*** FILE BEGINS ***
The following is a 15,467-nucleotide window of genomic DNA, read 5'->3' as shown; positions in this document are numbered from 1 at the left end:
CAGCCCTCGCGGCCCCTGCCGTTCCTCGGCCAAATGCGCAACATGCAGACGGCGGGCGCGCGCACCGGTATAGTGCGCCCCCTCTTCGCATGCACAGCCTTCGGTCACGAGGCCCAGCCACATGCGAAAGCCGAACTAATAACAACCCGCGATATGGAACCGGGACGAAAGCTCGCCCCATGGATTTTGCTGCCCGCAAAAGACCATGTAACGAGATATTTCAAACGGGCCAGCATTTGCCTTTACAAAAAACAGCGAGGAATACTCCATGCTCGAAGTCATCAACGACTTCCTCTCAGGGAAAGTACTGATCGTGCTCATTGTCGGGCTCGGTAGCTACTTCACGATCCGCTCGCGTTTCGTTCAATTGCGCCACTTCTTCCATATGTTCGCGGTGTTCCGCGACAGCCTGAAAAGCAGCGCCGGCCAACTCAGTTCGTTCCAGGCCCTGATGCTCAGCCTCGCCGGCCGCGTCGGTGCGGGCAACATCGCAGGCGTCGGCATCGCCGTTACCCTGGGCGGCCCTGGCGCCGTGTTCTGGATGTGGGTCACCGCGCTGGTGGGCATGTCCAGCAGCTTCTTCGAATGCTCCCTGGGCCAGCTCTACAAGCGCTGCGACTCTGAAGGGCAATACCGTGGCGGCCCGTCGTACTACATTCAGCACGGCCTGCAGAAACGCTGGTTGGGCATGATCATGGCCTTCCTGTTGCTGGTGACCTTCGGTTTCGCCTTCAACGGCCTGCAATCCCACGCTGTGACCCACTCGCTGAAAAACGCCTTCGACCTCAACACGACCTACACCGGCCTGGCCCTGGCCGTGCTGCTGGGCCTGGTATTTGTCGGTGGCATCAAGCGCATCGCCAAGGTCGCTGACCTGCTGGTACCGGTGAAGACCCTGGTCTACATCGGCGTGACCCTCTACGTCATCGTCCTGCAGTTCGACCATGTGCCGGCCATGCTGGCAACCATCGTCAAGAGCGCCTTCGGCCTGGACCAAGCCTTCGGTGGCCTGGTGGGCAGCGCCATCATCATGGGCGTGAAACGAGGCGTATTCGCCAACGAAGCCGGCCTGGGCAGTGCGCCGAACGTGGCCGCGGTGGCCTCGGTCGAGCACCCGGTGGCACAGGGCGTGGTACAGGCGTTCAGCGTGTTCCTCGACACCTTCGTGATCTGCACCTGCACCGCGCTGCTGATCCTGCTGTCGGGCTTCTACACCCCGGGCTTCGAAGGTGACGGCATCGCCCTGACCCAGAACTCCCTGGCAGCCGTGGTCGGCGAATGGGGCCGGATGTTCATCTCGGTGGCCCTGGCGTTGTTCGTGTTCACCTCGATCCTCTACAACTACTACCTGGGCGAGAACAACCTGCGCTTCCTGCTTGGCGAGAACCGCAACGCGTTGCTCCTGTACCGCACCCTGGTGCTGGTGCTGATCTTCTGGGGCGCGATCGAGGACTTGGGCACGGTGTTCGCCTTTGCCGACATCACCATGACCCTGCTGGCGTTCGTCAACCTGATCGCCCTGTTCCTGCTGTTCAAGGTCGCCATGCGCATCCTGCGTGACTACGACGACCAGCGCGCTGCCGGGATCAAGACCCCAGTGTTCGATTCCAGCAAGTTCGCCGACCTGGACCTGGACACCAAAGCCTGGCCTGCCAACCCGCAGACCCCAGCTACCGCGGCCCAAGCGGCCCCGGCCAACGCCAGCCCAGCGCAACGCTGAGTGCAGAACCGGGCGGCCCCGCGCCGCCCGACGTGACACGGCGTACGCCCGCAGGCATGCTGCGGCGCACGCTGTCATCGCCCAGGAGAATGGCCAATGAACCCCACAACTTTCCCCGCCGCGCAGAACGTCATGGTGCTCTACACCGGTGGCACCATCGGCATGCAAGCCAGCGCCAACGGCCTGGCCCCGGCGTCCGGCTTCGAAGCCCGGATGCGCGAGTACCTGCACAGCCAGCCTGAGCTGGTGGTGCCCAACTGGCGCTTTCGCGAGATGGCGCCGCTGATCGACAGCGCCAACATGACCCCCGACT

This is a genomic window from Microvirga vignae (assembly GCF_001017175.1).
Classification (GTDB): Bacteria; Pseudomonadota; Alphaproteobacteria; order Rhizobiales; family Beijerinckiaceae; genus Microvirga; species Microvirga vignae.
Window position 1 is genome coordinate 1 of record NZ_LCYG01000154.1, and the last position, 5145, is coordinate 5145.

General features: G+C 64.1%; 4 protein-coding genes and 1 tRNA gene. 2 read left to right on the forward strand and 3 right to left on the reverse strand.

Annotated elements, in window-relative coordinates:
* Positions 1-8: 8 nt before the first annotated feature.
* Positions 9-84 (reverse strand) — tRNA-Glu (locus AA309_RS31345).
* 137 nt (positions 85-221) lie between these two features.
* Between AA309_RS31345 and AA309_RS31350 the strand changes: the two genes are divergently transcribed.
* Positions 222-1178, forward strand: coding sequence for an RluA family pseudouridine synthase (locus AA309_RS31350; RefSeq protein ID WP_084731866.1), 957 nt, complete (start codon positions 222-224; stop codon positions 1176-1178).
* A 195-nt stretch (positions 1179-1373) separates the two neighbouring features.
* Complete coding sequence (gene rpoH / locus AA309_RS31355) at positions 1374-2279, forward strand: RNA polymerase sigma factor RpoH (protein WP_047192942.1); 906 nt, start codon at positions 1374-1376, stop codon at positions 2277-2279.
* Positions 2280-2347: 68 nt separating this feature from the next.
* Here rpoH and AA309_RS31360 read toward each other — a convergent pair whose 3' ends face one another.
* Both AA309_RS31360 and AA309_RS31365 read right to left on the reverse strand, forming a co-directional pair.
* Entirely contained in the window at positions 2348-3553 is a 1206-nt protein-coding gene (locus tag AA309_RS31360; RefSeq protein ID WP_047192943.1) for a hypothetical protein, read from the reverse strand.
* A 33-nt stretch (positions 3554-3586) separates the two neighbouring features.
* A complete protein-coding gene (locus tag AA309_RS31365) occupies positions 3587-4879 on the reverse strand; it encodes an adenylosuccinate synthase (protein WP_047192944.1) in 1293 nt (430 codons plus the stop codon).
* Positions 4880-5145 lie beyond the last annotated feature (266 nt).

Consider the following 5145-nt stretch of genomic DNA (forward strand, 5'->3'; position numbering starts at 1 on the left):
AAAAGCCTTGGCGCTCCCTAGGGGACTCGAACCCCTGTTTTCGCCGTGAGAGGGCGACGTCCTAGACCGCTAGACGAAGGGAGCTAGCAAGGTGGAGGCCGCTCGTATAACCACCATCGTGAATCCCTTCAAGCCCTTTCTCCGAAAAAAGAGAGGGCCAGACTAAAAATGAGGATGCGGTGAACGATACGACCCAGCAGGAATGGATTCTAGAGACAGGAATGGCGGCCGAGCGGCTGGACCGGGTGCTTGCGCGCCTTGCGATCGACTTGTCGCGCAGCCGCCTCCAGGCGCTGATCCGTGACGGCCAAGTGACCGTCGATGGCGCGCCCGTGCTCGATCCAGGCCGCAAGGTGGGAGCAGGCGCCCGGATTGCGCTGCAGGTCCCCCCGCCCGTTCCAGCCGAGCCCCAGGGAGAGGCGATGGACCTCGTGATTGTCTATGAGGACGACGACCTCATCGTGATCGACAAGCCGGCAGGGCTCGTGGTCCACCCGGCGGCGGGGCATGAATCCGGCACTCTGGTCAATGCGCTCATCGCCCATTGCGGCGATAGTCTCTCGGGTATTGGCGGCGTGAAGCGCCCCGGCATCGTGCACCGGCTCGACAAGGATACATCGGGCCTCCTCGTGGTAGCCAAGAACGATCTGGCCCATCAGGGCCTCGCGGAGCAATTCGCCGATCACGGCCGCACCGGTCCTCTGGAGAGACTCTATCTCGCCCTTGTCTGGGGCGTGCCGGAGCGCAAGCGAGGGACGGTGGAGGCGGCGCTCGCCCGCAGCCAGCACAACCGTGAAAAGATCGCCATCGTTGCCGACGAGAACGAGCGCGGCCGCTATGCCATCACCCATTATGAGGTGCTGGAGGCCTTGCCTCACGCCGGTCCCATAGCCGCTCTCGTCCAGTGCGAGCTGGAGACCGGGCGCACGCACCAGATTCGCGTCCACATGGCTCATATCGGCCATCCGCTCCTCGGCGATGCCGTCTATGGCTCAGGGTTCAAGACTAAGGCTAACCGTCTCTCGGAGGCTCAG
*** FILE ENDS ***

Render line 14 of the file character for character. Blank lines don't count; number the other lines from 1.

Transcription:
* Complete coding sequence (gene rpoH / locus AA309_RS31355) at positions 1374-2279, forward strand: RNA polymerase sigma factor RpoH (protein WP_047192942.1); 906 nt, start codon at positions 1374-1376, stop codon at positions 2277-2279.